Over at SundanceNow’s Docutopia site, I’ve gone out on a limb with an early top ten list of the best nonfiction movies of the year. Because I think I’ve seen the rest of the year’s prominent docs, I felt pretty confident that I could go forward with my selection. I also thought it was a good idea to post it before we all get sick of reading these things. As I wrote in the story, I think it’s been a terrific year for documentaries. And I’m sure restricting the list to just ten is more a matter of convenience. Why not 20?
Some of you might notice some conspicuous absences: “Detropia” being perhaps the most obvious oversight. But ever since I saw the film at Sundance, I’ve been ambivalent. While I enjoyed that film’s cinematography and post-apocalyptic lyricism, I felt wanting of new information about the current realities of living in Detroit. Economic collapse is nothing new, of course, and I felt the filmmakers focused on mood at the expense of journalistic inquiry. That, of course, wasn’t the purpose of the film. But I think some of its focus–such as on a couple of white bourgeois artists newly encamped in the city–was a missed opportunity. I’m also ambivalent about “Only The Young,” a favorite on the fest circuit that is getting released in New York next week and is a major contender at the 2013 Cinema Eye Documentary honors. Like “Detropia,” the movie is shot beautifully, but substantively, I found the movie wanting. Perhaps I need to check it out again.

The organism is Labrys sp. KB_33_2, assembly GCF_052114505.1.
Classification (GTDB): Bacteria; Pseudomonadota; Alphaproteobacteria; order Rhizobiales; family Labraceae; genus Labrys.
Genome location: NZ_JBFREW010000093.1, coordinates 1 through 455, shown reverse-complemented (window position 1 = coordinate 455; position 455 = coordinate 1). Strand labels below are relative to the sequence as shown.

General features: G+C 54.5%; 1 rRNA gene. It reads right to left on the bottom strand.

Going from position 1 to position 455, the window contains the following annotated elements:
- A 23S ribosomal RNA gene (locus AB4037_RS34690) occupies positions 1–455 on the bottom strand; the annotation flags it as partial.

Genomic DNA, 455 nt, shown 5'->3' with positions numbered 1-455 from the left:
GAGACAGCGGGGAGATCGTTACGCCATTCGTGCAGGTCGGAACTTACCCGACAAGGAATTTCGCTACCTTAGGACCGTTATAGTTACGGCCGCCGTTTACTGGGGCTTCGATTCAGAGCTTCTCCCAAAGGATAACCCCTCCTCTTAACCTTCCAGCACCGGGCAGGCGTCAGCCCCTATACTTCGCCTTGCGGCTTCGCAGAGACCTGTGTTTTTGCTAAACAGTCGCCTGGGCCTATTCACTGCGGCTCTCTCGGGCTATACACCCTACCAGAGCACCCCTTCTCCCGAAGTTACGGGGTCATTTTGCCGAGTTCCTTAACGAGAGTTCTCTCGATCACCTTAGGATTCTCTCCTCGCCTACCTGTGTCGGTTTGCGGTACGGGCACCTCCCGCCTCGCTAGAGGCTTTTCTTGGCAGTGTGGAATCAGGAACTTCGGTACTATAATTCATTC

There were other great films that didn’t make my list: Room 237 and the Marina Abramovic doc, both of which I haven’t seen, and a host of honorable mentions (Bestiaire, The Central Park Five, Downeast, The Island President, Mea Maxima Culpa: Silence In The House Of God, Scenes of a Crime, This Is Not a Film, The Waiting Room). But for one subjective reason or another, these were the ten docs that shook me up and rocked my world in the most fundamental of ways.
Here is the list, in alphabetical order. To read my descriptions, check out the story.
The Act of Killing
Ai Weiwei: Never Sorry
First Cousin Once Removed
Five Broken Cameras
How to Survive a Plague
The Law in These Parts
Planet of Snail
Searching for Sugar Man